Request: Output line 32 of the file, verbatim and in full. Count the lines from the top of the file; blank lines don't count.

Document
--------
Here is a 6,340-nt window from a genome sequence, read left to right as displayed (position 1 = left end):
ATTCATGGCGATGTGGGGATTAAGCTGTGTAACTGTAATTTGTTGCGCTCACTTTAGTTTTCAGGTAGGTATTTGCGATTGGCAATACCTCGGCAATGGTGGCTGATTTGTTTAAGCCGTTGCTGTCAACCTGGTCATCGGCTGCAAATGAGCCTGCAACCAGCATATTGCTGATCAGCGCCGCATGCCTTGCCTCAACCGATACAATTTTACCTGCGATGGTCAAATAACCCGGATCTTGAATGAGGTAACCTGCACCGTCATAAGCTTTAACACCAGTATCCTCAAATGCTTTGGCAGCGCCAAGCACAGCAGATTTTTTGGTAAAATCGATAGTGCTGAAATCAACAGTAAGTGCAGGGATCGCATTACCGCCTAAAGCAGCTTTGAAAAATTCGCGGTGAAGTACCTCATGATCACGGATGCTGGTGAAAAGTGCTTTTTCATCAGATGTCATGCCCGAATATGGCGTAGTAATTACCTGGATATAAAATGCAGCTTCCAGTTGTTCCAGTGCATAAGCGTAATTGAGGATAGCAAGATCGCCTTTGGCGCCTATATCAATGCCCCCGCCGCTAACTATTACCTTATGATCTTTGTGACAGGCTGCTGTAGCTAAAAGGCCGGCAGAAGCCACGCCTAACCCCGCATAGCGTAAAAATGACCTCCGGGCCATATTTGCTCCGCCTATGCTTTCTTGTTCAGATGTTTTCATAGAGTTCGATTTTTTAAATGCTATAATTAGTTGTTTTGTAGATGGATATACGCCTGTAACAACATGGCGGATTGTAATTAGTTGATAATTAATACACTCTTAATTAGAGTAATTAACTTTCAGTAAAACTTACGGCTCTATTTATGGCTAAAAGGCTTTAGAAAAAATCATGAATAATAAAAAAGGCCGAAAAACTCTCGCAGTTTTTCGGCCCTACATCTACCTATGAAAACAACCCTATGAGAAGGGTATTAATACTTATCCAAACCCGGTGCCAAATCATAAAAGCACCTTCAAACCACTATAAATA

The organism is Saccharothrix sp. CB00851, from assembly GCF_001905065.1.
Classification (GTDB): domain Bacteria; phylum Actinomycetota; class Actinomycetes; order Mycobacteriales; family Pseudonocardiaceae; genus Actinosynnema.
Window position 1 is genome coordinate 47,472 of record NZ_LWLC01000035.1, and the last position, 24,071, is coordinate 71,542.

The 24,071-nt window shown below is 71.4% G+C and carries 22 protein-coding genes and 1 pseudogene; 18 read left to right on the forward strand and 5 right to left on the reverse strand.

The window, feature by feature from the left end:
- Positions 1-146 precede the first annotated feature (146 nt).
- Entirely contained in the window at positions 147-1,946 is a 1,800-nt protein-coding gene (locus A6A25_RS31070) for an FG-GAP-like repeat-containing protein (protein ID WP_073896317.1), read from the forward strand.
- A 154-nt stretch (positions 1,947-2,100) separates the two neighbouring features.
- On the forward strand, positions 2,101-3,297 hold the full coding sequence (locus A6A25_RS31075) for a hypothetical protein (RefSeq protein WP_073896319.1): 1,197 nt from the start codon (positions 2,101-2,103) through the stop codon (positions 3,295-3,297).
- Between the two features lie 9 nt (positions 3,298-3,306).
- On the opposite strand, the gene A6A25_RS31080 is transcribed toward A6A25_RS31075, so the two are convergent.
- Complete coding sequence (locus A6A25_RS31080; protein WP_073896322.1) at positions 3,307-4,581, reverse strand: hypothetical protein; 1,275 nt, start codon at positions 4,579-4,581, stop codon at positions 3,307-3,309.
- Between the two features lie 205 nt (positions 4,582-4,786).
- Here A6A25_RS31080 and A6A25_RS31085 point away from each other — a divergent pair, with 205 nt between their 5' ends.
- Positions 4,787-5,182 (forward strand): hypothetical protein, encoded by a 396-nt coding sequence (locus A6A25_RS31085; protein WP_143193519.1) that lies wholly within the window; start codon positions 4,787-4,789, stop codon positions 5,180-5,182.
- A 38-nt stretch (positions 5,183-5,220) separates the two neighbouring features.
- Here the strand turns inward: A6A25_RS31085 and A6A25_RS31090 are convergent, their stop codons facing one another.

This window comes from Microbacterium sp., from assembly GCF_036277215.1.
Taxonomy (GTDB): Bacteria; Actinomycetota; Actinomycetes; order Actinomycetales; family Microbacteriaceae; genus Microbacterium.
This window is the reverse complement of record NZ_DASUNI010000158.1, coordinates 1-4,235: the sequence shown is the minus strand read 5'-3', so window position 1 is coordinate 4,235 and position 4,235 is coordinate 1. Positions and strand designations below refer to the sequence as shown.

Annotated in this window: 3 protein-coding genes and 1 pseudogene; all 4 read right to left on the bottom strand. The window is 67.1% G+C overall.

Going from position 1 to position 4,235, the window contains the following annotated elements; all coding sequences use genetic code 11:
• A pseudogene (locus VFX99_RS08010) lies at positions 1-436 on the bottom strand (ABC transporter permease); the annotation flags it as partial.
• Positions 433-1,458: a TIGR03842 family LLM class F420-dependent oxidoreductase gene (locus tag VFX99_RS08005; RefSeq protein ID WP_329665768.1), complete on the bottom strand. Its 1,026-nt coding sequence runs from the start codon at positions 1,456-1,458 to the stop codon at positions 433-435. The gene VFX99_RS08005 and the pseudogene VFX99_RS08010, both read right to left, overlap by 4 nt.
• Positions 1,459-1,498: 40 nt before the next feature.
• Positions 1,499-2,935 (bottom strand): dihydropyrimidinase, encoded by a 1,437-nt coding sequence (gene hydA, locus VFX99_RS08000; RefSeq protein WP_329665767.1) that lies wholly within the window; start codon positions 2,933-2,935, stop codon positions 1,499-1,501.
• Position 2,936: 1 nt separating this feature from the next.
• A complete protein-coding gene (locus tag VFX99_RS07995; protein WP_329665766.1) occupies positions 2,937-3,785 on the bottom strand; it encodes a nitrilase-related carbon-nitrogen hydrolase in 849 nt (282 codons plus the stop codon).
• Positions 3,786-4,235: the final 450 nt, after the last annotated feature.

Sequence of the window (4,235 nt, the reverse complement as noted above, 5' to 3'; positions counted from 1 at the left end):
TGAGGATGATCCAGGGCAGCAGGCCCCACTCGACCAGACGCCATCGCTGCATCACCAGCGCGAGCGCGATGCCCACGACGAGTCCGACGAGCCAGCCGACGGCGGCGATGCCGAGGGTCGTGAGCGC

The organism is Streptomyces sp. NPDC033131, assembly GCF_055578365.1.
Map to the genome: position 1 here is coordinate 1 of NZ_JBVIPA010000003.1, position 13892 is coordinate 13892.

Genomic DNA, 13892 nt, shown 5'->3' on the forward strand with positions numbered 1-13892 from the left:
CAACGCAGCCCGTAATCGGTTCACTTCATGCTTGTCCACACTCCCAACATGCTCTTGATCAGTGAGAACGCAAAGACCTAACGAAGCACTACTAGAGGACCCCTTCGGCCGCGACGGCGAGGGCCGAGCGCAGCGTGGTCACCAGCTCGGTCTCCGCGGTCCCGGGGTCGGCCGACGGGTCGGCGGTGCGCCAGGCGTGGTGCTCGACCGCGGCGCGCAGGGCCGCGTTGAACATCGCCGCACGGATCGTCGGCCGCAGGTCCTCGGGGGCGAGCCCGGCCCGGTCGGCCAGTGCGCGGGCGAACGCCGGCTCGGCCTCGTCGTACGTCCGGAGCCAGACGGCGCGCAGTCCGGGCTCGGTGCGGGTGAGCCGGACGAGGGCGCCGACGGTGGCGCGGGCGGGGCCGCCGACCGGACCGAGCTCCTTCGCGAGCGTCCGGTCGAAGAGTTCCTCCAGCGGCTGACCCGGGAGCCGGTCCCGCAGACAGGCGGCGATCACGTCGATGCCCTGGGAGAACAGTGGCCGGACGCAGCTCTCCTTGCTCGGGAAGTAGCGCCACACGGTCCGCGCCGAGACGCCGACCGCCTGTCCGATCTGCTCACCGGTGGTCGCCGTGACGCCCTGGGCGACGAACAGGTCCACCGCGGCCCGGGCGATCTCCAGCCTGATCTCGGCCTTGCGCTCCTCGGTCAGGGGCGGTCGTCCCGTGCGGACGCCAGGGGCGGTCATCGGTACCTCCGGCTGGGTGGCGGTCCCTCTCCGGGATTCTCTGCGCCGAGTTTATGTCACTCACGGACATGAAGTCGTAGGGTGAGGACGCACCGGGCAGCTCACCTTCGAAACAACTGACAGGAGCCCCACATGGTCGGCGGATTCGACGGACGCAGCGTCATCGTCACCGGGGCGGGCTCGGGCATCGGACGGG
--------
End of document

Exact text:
Sequence of the window (4,235 nt, the reverse complement as noted above, 5' to 3'; positions counted from 1 at the left end):